Here’s the photo that hangs on my wall with the actual rattles at the bottom, count them, there’s 14.

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But that’s not the end of the story. Farmer Travis Braswell came up and asked what about the snake? He said we hadn’t had much rain lately and maybe if we hang the snake on a fence it may bring rain. I guess that’s an old wives’ tale. So he did and I put a photo in the paper about it. Well we got rain all right, too much!! Within a short time we got 14 inches in one night and Donalsonville flooded, including my office and Travis’ house. Travis came up a week or so later and said ” You remember that snake?… and darn you, you put it in the paper that I hung it on a fence, now folks will be mad at me, claiming I caused the rain. And do you remember how many rattles were on the tail? Fourteen rattles…. the same number of inches of rain we got in the flood. Oh my gosh. I may need to hide out for a while.”

We’ve had some sad times and I remember a Corn Nematode test we put in at the Warriner farm near the lake. It was a good study and early on we could see a lot of difference in corn growth where we had used nematicide. Russ Ragan, son of Gene Ragan (Dothan TV personality), took me up in his airplane to get some good and useful aerial photos of the test plot. The sad part is that we lost 2 great men associated with this study, both Jamie Warriner and Russ Ragan, some time later. Jamie to a cotton module packer accident and Russ to a plane crash.

Another day, Sheriff Deputy, at the time, Heath Elliot, came to see me with blue lights flashing, (no lights really) and asked if I’d go look at a pond with him. A lady said someone was out to get her and killed her fish and Heath wanted us to check it out. So we went to the pond and met the lady. It was fenced in and there were several goats in the pond area. We walked in and one of the goats nudged the deputy and pushed him a little and I laughed about it. So we walked around the pond and saw the dyeing fish. I explained that no one had poisoned her fish but it was likely an oxygen depletion problem, but I needed to collect a couple of fish to look at closely for other possible problems.  So I went to the water’s edge and leaned over to pick up a catfish and BAM, a Billy goat hit me in the rump pretty hard and I just barely escaped falling into the water. Heath had the last laugh that day.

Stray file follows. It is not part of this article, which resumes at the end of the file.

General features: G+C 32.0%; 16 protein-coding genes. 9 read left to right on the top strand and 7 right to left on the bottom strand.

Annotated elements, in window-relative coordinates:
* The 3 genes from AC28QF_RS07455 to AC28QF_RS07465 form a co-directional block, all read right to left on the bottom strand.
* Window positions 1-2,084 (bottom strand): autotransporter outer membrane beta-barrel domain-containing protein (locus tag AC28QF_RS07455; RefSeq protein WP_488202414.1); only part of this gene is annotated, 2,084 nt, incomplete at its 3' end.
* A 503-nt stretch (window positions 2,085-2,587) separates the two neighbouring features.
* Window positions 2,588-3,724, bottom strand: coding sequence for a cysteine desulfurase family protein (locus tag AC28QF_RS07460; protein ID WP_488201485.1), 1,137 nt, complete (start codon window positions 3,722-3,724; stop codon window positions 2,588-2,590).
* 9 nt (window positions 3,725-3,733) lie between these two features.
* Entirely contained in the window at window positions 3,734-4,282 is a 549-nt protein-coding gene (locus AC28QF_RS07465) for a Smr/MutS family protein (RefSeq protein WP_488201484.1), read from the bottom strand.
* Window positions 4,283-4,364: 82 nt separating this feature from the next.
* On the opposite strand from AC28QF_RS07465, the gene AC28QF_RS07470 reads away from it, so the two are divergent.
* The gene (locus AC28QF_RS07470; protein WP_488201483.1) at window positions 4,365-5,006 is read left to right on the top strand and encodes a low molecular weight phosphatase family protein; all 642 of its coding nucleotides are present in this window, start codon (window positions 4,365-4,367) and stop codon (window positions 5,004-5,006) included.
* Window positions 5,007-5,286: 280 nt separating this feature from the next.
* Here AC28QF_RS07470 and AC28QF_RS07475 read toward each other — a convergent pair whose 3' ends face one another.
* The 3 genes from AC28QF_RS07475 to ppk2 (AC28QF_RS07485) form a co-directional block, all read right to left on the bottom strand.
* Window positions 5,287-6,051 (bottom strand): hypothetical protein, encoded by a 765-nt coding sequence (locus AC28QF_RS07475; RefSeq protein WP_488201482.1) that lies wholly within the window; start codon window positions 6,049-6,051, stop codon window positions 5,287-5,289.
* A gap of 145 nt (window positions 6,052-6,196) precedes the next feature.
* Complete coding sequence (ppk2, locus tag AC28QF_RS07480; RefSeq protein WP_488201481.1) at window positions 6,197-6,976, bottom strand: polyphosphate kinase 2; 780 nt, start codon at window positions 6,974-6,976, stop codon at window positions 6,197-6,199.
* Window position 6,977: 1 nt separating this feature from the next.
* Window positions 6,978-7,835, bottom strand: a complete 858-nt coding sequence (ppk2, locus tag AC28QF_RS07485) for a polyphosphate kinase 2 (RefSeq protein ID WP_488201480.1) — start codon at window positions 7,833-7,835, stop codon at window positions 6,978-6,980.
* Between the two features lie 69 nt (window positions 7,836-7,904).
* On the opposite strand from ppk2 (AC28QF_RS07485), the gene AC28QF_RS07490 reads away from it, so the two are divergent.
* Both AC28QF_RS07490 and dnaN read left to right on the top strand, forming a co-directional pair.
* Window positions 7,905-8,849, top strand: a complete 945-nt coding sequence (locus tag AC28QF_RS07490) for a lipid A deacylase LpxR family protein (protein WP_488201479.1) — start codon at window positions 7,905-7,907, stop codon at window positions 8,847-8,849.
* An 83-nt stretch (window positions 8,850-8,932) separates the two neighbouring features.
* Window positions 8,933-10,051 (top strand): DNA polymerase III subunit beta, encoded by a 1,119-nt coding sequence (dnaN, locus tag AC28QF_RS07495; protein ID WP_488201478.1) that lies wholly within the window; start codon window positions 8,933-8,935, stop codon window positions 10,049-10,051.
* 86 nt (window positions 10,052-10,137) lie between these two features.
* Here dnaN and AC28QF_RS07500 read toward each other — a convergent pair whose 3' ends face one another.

We, as agents do a lot of 4-H youth work and I usually enjoy it. Once then agent Jeff Nunnery and I were helping a young lady with her show pig. It was a good sized pig about 250 pounds and was stubborn.  We were trying to get it into a trailer. There was a wire fence and then an electric fence around the area. We tried pushing the pig, pulling it, putting boards around it, using the whip to encourage it, nothing worked. She didn’t want to leave the fenced in area to get on the trailer. I got mad and grabbed her by the ear and told Jeff to push her and I would walk beside her. Well it worked, sort of, we exited the pen and headed towards the trailer but I could see she was pushing me sideways, I probably weighed only 135 back then, so she had almost double my mass and strength. She could have pushed the other way but I swear she knew what she was doing when she pushed me right into the electric fence.  Jeff laughed and I think I let him load her, she was so tired after that and probably happy, it wasn’t as big a problem.

No one ever said being a County Agent is a dull job.